Good artists work the same way, though not in the conscious decision-making manner of whistleblowers. By a sort of instinct, good artists wind up rejecting the incentives the main of the art market offers them and create not ossified things but new and therefore real things. New realities. Creative writing is good to the extent that writers allow themselves to live fully while writing; that reality pays off in the voice or tone of the piece, which reminds readers not to trust in appearance but rather in reality. Somebody might be reading a book in public to remind himself of that.
You could ask, though — what is the difference between perception-management (a negative term for a component of marketing: managing consumer or voter perceptions) and putting your best foot forward? After all, many of the techniques pickup artists teach are useful social skills to learn, just amped up and repurposed for sexual conquest. And though the horizon for contributing to humanity anonymously (seethese to learn more) is improving, people pretty much still need to interact with others to get where they want to go.
When you put your best foot forward, you are primarily allowing people to perceive you of their own accord, rather than emphasizing your manipulation of consumer and voter perceptions. I say emphasize because of course people are always managing perceptions by picking out what outfit they want to look good in today, etc. But it is when appearance overtakes reality that you have a problem. Especially if you can no longer tell the difference between the two. The phenomenological difference between them in first-person experience is real, I think. I’m not entirely sure. More than one slightly ashamed person in a private moment has asked me how they can make themselves more authentic. Maybe I am bitter, but I never know how to answer that question, because it is a problem I’ve never really had.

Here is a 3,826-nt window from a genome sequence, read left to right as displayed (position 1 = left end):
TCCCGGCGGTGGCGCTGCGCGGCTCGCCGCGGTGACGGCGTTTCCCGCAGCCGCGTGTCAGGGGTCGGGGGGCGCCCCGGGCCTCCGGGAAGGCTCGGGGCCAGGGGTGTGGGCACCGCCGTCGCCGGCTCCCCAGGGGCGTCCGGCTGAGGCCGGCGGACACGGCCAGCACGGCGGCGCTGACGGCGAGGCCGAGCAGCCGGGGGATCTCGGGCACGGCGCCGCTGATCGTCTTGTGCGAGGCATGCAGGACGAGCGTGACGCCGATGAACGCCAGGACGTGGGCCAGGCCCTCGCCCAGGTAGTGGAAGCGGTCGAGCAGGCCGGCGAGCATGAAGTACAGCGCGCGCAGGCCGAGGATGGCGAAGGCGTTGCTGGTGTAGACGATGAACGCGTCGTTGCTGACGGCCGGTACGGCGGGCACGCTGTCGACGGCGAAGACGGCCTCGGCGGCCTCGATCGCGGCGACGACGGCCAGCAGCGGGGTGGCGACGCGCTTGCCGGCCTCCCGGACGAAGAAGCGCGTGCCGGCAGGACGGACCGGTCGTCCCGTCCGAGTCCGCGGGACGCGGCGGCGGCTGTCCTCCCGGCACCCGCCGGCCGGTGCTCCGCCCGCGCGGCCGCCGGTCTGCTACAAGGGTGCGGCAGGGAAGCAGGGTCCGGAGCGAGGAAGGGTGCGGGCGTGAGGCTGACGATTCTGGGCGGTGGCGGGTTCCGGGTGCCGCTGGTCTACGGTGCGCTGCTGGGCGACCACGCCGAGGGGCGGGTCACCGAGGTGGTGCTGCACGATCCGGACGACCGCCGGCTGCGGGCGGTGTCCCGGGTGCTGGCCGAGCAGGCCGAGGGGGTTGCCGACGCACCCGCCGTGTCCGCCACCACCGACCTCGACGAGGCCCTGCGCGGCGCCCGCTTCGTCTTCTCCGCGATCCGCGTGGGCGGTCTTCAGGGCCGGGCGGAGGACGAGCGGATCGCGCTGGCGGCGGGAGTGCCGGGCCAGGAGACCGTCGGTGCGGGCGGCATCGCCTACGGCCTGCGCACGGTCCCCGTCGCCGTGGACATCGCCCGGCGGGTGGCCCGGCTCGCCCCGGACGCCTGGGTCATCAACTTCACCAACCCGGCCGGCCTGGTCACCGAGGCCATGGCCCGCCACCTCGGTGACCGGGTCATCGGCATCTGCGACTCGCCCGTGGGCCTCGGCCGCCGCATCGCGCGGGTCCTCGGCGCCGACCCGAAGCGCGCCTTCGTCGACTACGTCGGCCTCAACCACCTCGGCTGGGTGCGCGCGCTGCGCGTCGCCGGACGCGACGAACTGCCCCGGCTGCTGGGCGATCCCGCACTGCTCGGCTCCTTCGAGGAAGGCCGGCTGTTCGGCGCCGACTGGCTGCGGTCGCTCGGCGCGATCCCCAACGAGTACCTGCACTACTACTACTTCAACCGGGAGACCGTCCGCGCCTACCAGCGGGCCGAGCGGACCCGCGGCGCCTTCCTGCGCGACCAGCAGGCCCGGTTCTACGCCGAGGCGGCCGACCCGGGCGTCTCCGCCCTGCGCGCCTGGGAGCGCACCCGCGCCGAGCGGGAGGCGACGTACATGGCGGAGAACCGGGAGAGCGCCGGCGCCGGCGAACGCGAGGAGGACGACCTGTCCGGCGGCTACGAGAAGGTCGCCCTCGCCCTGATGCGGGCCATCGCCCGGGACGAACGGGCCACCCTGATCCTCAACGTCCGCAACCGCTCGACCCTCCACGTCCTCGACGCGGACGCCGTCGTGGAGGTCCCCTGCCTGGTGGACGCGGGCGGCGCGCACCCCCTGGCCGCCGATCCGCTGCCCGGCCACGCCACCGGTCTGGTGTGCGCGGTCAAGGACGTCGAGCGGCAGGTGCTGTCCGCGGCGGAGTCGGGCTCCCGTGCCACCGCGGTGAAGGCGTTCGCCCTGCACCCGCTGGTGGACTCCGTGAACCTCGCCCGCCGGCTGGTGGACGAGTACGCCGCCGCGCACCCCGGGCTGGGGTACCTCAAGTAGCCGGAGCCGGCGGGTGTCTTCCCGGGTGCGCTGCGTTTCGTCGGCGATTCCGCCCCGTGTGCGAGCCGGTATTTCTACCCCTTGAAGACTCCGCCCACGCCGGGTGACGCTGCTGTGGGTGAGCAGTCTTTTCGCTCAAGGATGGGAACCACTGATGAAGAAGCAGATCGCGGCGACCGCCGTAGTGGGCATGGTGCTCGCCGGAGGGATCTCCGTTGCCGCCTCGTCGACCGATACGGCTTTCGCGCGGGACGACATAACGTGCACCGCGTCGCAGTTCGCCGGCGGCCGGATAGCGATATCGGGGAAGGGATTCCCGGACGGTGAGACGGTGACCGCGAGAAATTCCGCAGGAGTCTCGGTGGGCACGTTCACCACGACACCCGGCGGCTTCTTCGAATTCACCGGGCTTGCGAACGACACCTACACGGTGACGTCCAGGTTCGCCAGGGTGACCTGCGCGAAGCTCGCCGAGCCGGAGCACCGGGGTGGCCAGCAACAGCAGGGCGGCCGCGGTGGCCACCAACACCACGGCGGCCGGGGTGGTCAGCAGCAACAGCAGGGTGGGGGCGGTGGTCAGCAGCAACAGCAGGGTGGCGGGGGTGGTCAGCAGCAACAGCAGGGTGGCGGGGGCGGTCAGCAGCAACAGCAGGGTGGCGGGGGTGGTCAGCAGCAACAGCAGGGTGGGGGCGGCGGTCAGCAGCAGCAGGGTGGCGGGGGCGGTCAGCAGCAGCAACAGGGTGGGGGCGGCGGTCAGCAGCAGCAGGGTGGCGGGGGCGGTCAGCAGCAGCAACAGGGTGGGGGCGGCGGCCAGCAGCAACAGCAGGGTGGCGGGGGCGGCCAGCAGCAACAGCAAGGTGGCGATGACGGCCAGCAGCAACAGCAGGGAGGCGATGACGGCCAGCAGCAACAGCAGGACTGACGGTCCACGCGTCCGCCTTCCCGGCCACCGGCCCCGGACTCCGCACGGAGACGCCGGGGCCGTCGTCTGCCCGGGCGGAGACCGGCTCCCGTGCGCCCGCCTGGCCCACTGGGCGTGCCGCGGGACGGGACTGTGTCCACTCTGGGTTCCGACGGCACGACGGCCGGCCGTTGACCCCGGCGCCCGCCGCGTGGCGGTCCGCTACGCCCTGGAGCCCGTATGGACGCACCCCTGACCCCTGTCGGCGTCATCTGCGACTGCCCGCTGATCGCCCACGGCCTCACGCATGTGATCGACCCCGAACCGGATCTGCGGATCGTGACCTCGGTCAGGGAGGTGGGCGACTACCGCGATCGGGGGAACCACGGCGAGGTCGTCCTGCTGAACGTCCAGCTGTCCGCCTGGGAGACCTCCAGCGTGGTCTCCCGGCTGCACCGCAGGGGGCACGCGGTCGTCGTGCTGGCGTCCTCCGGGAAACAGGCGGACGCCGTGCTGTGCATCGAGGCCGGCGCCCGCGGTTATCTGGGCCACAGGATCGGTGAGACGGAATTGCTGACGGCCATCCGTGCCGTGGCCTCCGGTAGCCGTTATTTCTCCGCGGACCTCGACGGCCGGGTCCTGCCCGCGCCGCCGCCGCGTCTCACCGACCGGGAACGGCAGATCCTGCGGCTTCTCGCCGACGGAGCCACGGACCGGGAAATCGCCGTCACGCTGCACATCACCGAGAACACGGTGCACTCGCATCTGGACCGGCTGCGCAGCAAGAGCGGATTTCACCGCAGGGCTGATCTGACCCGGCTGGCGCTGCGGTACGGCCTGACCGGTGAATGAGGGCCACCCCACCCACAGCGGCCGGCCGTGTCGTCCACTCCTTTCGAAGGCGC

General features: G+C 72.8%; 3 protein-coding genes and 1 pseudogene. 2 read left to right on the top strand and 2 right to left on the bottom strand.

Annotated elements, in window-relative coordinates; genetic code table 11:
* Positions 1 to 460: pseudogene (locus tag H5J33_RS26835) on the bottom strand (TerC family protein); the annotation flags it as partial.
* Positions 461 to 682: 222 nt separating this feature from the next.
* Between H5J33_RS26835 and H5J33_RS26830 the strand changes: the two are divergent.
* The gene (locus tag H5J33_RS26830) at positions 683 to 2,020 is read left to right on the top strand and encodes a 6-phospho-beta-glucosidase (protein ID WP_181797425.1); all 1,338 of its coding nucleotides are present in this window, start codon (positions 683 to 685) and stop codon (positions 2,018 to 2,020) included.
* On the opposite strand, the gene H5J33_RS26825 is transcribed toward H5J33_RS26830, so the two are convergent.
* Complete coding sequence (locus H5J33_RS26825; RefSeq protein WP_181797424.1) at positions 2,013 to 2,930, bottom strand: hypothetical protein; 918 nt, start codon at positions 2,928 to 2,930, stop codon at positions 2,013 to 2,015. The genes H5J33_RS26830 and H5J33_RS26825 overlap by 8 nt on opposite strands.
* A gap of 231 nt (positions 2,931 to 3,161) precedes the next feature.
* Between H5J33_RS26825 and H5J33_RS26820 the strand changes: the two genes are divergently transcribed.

After Monday’s suicide of Russell Armstrong (a Real Housewives of Beverly Hills star’s estranged husband), Matt Zoller Seitz of Salon.com called reality TV “A blood sport that must change.” Seitz said:
The type of so-called reality show represented by the “Real Housewives” franchise is the soft-bellied, 21st century American TV version of a gladiatorial contest. It has no agenda except giving viewers the basest sort of entertainment: the spectacle of people doing violence to each other and suffering violence themselves. Instead of going at each other like gladiators with swords and clubs, or like boxers hurling punches, participants in this kind of unscripted show attack each other psychologically. The show’s appeal is the spectacle of emotional violence. The participants — or “cast members,” as they are revealingly labeled — suffer and bleed emotionally while we watch and guffaw. […]
Unscripted shows encourage, and sometimes cause, emotional damage. That’s the whole point of their existence — the reason they get on the air, the reason we watch and discuss them. They record intense, bizarre, sometimes ginned-up conflicts during production. They transform the participants into caricatures of themselves […]
Yesterday I asked a story editor on a long-running dating series who did not want her name used in this story if, during her years of working on these shows, she had ever heard a producer express authentic concern for a participant’s well-being as a person rather than an abstracted “character.” She laughed and said, “No. That just doesn’t happen. If anybody working on this kind of show thought that way, it would make the shows less entertaining, and that person would lose their job.”